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Hello Jani,

I first thing you have to determine if it is an original Navy Carbine or fake.
The caliber of the carbine was 50-45, not 50-70, it is a shorter cartridge.
There should be an anchor stamped on top of the barrel between the rear sight and the receiver, also the serial number is stamped on the left side of the barrel, above the wood line of the forearm in front of the receiver. There also should be P/FCW above a small anchor stamped on the right side of the receiver. The shell extractor should be a small squire stud found on the breech block in front of the firing pin hole. The firing pin should be spring loaded. The top of the receiver tang should be stamped with a 2-line Remington patant dates ending in 1866. There should not be a carbine ring mounted on the left side of the receiver. There should be a sling swivel on the bottom of the barrel band and one mounted to the bottom of the butt stock. The top of the butt plate should be stamped US. If these things are not present the gun could be a fake. Years ago Dixie Gun Works sold the carbine barrels and people were putting carbines together from parts of other rolling block rifles to look like an original carbine. Orginal guns are very scarce Values can range from $1000 - $2500.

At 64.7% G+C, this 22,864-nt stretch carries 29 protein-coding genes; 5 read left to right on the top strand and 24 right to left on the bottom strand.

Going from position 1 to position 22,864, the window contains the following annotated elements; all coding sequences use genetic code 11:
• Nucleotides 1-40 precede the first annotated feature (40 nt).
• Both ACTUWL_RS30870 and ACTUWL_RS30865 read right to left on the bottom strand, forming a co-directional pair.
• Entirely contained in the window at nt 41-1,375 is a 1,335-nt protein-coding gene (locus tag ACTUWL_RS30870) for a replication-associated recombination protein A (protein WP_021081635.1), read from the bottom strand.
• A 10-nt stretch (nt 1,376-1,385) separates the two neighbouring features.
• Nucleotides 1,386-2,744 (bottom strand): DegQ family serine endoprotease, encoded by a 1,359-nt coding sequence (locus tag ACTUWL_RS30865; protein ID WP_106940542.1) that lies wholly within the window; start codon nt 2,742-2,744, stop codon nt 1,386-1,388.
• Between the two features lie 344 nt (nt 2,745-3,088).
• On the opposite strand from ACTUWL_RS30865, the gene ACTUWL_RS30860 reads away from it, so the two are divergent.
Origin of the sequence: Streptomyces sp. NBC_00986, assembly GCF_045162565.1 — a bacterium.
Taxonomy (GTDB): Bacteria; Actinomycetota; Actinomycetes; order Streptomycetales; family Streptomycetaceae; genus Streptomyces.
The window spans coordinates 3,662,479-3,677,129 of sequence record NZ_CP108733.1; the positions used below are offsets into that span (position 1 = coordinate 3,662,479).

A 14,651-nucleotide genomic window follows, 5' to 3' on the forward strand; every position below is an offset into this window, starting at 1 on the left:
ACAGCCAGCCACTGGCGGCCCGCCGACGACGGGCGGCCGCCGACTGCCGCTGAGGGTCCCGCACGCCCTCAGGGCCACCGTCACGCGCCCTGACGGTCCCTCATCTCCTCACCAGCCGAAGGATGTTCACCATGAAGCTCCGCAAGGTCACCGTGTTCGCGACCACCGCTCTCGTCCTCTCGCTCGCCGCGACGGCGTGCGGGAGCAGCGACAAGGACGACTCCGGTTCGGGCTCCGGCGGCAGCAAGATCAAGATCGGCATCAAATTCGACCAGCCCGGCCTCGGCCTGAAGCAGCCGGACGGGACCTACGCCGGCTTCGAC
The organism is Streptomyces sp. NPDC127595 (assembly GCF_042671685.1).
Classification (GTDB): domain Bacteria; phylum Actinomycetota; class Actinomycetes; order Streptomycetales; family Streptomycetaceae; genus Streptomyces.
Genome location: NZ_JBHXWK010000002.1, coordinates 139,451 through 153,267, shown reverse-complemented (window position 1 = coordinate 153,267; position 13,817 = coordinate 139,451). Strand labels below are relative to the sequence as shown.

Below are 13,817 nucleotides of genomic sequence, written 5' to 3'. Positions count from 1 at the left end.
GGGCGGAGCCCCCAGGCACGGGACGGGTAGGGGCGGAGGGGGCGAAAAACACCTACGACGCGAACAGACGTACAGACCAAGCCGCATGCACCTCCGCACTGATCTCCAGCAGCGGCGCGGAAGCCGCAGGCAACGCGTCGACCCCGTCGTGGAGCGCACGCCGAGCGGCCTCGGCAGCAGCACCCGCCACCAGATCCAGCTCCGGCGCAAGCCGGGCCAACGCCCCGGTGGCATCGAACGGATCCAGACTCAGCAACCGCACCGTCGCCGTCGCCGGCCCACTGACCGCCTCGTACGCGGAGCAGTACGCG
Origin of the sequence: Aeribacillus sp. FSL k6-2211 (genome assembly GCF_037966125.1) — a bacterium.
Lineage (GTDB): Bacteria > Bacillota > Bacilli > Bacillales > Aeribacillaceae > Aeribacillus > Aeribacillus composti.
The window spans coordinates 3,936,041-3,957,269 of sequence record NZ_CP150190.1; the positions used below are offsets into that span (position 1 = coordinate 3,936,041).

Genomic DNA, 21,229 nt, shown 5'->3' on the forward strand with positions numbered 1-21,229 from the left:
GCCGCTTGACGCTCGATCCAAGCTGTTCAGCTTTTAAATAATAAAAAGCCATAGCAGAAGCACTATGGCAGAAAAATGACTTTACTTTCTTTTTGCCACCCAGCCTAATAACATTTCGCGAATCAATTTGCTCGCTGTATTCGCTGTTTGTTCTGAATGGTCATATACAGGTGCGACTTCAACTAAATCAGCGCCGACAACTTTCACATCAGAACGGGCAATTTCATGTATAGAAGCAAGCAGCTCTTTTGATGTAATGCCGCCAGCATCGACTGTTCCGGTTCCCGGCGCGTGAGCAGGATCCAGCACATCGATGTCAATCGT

Hope this helps.

Have a Merry Chrismas,
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